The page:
When an employee leaves an organisation, it's important that other employees can still access the apps that were created and owned by the employee. This post walks through the life cycle of an app, starting from when an employee creates an app to the time that the employee leaves the organisation. We also look at how to change the owner of an app.
What happens to apps after the app owner is deleted?After an administrator deletes Pradeep from the Microsoft organisation, this is what we see when we enter the app sharing settings.
Notice that the remaining users retain access to the app and in the
case of "Co-owners", those users will still be able to edit and share
the app. However, notice that the app is now missing an "Owner".
What can Owners do that Co-owners cannot do?
Now that our app has no owner, what's the practical impact of this? Effectively, a co-owner can do almost everything that the owner could do. However, one thing that a co-owner cannot do is delete an app (the 'delete' menu option is greyed out in the app list). Therefore, there is now no way for any of the assigned users to delete the app, although it's possible for a tenant administrator to carry out this task with Power Shell.
How to change/reset the owner of a canvas app
To set an app owner or to change the owner of an app, we can perform this action with Power Shell. Lee Zuckett (Senior Power Apps program manager at Microsoft) and Steve Jeffery recently published a great article on this topic. I was fortunate to have worked with Lee during my book project, so I would recommend his post, particularly if you want to learn more about resetting the owners of model-driven apps. https://powerapps.microsoft.com/en-us/blog/updating-ownership-for-power-apps-apps/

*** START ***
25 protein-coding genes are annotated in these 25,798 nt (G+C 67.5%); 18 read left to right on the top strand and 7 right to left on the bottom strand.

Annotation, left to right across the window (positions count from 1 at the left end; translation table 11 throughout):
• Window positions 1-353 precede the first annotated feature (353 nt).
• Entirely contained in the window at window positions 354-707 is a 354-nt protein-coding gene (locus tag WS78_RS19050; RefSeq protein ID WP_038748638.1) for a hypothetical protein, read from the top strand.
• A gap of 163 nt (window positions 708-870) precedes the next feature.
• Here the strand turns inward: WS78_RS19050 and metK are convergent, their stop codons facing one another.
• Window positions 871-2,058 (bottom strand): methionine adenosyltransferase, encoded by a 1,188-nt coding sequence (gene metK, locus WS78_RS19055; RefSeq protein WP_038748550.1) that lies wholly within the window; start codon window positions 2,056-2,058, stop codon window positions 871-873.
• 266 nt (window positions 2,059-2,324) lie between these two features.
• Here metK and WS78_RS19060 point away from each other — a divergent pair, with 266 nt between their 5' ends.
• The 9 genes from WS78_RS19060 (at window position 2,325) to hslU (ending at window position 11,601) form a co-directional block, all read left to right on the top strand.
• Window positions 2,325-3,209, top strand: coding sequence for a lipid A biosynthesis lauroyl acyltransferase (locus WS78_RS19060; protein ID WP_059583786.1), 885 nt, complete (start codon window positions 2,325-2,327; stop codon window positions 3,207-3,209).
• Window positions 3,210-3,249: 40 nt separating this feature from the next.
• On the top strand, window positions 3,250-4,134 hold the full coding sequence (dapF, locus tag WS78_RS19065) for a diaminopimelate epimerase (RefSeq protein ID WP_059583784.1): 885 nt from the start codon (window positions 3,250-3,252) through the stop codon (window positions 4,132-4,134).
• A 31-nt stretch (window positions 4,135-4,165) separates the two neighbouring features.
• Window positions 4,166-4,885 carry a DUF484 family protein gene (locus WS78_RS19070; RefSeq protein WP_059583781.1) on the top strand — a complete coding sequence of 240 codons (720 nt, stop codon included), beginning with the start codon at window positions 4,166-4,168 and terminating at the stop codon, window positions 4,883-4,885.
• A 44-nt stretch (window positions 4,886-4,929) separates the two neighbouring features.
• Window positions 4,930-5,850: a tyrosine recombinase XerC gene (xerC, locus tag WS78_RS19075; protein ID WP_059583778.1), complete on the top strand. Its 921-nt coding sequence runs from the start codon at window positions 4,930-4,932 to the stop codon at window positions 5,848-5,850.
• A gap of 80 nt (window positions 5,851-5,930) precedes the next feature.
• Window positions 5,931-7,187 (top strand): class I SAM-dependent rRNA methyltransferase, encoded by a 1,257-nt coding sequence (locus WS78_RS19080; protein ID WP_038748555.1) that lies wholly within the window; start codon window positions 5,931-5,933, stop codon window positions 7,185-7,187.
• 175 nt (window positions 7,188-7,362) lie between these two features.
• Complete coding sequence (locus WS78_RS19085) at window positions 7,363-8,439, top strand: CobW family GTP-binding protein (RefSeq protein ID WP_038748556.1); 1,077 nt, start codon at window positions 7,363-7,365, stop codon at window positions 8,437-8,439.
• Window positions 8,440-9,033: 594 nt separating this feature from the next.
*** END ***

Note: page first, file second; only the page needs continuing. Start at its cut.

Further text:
In terms of our example, to reset the owner of our app, we first need to install the PowerShell Cmdlets for Power Apps. To use the Cmdlets, we require tenant admin access, the environment id, app id, and user id. My post here. describes how to retrieve the environment and app ids:
To reset the app owner, here are the initial Power Shell commands that we need to run.
Install-Module -Name Microsoft.PowerApps.Administration.PowerShell
Install-Module -Name Microsoft.PowerApps.PowerShell –AllowClobber
The Set-AdminPowerAppOwner cmdlet resets the owner. Note that '$Global:currentSession.userId' value specifies the user id of the user that's currently running the Power Shell script.
The screenshot beneath highlights the result when this cmdlet succeeds - specifically, the "error" entries will be blank.
If we now return to the app sharing screen, we now see that "Tim Leung" is now the owner of the app.
Can an app have 2 owners?
Is it possible for an app to have 2 owners? The answer is no. If we attempt to assign another owner with the Set-AdminPowerAppOwner cmdlet, it overwrites the existing owner with the new owner.
The important point to note here is that when we call Set-AddPowerAppOwner cmdlet, it resets the existing owner as a "User", rather than a "Co-owner".
As a side note, one way to retrieve the user id of a specified user for use with the Set-AdminPowerAppOwner cmdlet, is to open the user in the Microsoft 365 admin center, and to retrieve the user from the address bar (shown below).
When an employee leaves an organisation, existing users will still be able to access and run the apps that were owned by the employee, and existing co-owners will still be able to edit the apps. Once the employee leaves, a tenant admin can use Power Shell to re-assign a new owner if this is necessary.